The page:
“There’s a whole bunch of things that are a lot like saving an old building to saving a pet. Maybe lose a little weight, change the food,” Ben said.

Erin said the project is for the community and for their teenage sons, Charlie and Chase.

“We did this for our boys so that they are able to come home if they ever want to,” Erin said.

The Schroeder's sons, Chase and Charlie, help out with the patients. Courtesy photo


The renovation caught the Omaha World Herald’s eye — they were compared to the likes of Chip and Joanna Gaines from HGTV’s Fixer Upper. The famous duo name-drop was the buzzword — TV producers were suddenly ringing, wanting to know more about these vets with a lot of extra energy. Finally, they secured a show on Nat Geo Wild, streaming on Disney+, where they get to show off small-town Nebraska to international audiences. As they’ve progressed in seasons, they’re filming faster and have a better grip on the show’s identity.

“It’s about people that really love their animals,” Ben said.

Ben prefers when the whole family is involved in an episode. Often, the two Schroeder sons help out with patients; in Season 1, Episode 4 it takes everyone to roll a cow with a displaced abomasum. One of Ben’s favorite moments, however, is when the family took a new pontoon boat out on the Missouri River.

“We’re standing up there, and I said, ‘Let’s go look at the motor.’ The boat almost tips over while we’re all in it. It’s the craziest, funniest thing,” Ben said.


It’s just the sort of scene for which Ben’s siblings like to give him a hard time. Lucky, or unlucky for him, he’s the oldest of five. Four of the five are Nebraska graduates. Youngest brother Seth Schroeder (’13) catches the show with their parents.

“We have found that the more of us siblings watching the show in the same living room makes for the most aggressive teasing of our older brother,” Seth said. “We have loved watching them get more and more comfortable over the seasons, and I have joked ‘Uh oh, if he keeps being himself, they’re gonna lose the show.’ ”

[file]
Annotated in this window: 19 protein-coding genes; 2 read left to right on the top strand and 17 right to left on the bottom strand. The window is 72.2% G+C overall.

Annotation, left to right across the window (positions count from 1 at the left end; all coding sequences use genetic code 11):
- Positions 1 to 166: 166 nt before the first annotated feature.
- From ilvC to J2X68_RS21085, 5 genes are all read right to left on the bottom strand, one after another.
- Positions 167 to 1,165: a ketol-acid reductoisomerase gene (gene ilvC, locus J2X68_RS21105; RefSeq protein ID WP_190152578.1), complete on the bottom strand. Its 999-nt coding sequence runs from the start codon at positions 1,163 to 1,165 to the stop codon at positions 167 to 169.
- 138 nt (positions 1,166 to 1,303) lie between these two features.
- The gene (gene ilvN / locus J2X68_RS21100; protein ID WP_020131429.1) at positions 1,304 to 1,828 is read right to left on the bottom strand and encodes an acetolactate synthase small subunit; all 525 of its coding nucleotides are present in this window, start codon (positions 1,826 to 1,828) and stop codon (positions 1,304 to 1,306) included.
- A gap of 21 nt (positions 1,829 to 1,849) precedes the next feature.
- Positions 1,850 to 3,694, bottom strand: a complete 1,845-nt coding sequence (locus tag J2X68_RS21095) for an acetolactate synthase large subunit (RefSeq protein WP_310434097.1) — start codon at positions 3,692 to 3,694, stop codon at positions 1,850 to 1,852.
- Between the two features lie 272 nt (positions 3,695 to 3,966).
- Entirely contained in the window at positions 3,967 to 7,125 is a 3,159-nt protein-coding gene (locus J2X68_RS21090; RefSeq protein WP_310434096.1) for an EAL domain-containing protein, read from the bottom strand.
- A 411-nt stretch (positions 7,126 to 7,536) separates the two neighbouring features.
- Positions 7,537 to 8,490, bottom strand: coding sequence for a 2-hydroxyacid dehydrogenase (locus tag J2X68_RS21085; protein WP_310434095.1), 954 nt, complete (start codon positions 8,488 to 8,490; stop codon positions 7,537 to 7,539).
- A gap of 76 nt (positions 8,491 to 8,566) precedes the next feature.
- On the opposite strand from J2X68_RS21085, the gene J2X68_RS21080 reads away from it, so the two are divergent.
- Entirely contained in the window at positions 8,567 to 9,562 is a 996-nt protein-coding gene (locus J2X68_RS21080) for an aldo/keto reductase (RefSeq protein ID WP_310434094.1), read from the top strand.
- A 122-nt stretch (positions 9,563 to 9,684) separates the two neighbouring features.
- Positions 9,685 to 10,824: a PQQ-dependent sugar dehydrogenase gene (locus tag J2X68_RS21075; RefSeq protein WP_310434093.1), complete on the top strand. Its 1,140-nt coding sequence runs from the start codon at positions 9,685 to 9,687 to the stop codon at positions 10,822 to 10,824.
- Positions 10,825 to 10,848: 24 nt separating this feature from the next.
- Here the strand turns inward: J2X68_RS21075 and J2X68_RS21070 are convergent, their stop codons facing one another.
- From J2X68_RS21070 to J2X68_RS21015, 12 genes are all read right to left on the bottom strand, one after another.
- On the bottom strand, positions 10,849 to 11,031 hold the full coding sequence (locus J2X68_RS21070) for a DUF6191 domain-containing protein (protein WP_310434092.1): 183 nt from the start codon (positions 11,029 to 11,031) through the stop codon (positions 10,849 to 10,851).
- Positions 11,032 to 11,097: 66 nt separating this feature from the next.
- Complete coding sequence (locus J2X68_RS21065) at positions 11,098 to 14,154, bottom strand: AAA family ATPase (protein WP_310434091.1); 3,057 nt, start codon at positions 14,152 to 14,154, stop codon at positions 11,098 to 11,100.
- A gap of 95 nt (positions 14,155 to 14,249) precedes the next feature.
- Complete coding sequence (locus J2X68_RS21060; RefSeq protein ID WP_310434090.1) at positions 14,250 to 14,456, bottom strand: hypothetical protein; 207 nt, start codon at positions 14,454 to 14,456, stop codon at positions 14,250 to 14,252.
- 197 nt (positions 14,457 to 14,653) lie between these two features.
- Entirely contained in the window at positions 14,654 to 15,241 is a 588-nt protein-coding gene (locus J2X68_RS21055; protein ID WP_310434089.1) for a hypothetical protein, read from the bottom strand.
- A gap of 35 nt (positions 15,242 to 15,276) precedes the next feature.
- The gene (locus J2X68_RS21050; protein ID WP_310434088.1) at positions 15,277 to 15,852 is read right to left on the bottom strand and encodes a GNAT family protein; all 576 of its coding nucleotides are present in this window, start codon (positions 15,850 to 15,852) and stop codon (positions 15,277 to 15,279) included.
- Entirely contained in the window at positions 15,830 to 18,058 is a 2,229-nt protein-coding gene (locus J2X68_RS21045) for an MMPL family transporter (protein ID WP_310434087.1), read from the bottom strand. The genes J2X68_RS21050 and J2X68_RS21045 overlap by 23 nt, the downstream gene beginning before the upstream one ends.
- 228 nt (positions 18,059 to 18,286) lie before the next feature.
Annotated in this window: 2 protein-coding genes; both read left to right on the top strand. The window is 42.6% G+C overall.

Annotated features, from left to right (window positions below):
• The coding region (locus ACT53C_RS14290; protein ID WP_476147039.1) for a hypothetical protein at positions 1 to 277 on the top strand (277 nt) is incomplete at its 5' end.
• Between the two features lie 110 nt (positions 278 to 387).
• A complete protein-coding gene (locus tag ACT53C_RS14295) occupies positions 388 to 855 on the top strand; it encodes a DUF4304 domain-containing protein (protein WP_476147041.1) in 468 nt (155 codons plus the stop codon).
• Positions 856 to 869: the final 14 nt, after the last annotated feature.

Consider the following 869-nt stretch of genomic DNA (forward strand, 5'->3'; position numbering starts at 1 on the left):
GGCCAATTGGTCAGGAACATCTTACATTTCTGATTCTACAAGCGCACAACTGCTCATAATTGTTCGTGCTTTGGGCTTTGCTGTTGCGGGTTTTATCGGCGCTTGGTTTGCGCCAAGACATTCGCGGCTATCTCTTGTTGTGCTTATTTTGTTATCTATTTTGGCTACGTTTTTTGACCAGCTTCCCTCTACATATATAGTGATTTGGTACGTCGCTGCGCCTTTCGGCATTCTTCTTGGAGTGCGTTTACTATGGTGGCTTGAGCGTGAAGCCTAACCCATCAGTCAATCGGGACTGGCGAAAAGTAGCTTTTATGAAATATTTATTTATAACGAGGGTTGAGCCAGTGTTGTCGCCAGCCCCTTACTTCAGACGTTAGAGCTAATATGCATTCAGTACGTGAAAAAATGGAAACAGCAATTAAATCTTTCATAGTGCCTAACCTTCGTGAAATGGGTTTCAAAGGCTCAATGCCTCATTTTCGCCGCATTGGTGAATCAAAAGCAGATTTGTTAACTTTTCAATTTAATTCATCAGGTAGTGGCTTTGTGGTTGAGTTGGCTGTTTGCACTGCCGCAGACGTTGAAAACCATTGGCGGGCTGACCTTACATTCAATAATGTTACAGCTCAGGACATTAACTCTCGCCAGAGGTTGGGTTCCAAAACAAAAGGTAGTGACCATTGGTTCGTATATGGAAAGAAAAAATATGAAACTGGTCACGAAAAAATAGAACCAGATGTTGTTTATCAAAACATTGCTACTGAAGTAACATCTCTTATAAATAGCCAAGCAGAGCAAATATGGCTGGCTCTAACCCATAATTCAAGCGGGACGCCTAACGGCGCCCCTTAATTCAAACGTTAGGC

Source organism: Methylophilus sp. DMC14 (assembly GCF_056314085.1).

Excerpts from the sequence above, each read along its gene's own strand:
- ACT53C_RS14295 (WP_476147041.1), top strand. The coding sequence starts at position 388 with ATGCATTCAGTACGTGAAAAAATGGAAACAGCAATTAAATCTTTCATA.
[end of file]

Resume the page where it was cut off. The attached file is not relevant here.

Ben and Erin like to watch episodes live when they premiere on TV — sometimes with family, sometimes alone so they don’t have to field questions. While the show is lighthearted, there are moments where Ben has to turn it off. Naturally, there are hard days in veterinary work, and it’s tough to watch when you’ve lived it. They’ve been around long enough to see the birth and death of many patients. Ben says the show doesn’t shy away from that. The harder it gets, the more they want to show it as an educational resource.

“We always want everybody to know to hug their vet because it’s a hard job, and we need that. We need that hug every once in a while,” Ben said.

A worry in filming the show was that people might not understand the Midwest livelihood of raising livestock for food. But Ben said audiences are impressed with how well livestock are treated in Cedar County.

“The farmers go 10 times the extra mile than what (viewers) thought they did,” Ben said. “They’re not just in it for the paycheck, they’re really about it for the welfare and the good care of their animals. And that is what has been amazing to me — these urban viewers that follow us and watch the show are pleased that the real story is what they were actually watching.”


Twenty-three years after graduating from Nebraska, Ben is doing exactly what he set out to do — only unexpectedly in front of a camera. It’s a long way from sitting in the East Campus Union reading James Herriot’s All Creatures Great and Small, dreaming about doing the work; he now has the power to influence others.

“Ben is 15 years older than me, and has always been my role model,” Seth said. “I always thought that I had the coolest big brother and am glad I now get to share him with everyone.”

The allure of a family veterinary practice is strong — there might even be a new Husker animal science major when Ben and Erin’s oldest son Charlie heads to college next fall. A new generation of Heartland Docs, DVM to come.

To view an episode, go to https://www.youtube.com/watch?v=Bl5npZ_-J24.

Nebraska ranchers use fire to reclaim grazing lands

On the mixed-grass prairie in Nebraska’s Loess Canyons, Scott Stout runs a 500-head cow-calf operation on the N-N Ranch with his wife, their five kids aged 9 to 21, and his father-in-law. Part of their family ranching operation includes setting fire to their pastures.